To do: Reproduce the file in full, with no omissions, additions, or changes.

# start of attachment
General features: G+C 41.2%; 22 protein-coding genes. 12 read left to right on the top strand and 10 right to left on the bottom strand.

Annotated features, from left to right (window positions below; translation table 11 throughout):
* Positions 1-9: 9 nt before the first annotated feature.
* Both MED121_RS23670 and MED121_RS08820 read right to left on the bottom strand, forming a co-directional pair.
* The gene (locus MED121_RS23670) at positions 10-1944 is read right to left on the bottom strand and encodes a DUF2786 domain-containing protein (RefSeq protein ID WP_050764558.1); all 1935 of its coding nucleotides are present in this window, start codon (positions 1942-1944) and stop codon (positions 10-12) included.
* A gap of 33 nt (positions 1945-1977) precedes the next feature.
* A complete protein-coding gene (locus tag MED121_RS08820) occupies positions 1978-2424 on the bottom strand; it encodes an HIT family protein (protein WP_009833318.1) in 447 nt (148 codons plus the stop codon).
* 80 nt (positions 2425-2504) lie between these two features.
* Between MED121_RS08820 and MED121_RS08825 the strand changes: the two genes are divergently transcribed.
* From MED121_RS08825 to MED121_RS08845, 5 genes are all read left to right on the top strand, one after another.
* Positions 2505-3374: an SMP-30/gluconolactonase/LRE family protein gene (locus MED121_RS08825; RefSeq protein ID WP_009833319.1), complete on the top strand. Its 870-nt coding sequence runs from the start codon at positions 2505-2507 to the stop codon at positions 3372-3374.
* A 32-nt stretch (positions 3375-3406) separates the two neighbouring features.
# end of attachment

General features: G+C 41.2%; 22 protein-coding genes. 12 read left to right on the top strand and 10 right to left on the bottom strand.

Annotated features, from left to right (window positions below; translation table 11 throughout):
* Positions 1-9: 9 nt before the first annotated feature.
* Both MED121_RS23670 and MED121_RS08820 read right to left on the bottom strand, forming a co-directional pair.
* The gene (locus MED121_RS23670) at positions 10-1944 is read right to left on the bottom strand and encodes a DUF2786 domain-containing protein (RefSeq protein ID WP_050764558.1); all 1935 of its coding nucleotides are present in this window, start codon (positions 1942-1944) and stop codon (positions 10-12) included.
* A gap of 33 nt (positions 1945-1977) precedes the next feature.
* A complete protein-coding gene (locus tag MED121_RS08820) occupies positions 1978-2424 on the bottom strand; it encodes an HIT family protein (protein WP_009833318.1) in 447 nt (148 codons plus the stop codon).
* 80 nt (positions 2425-2504) lie between these two features.
* Between MED121_RS08820 and MED121_RS08825 the strand changes: the two genes are divergently transcribed.
* From MED121_RS08825 to MED121_RS08845, 5 genes are all read left to right on the top strand, one after another.
* Positions 2505-3374: an SMP-30/gluconolactonase/LRE family protein gene (locus MED121_RS08825; RefSeq protein ID WP_009833319.1), complete on the top strand. Its 870-nt coding sequence runs from the start codon at positions 2505-2507 to the stop codon at positions 3372-3374.
* A 32-nt stretch (positions 3375-3406) separates the two neighbouring features.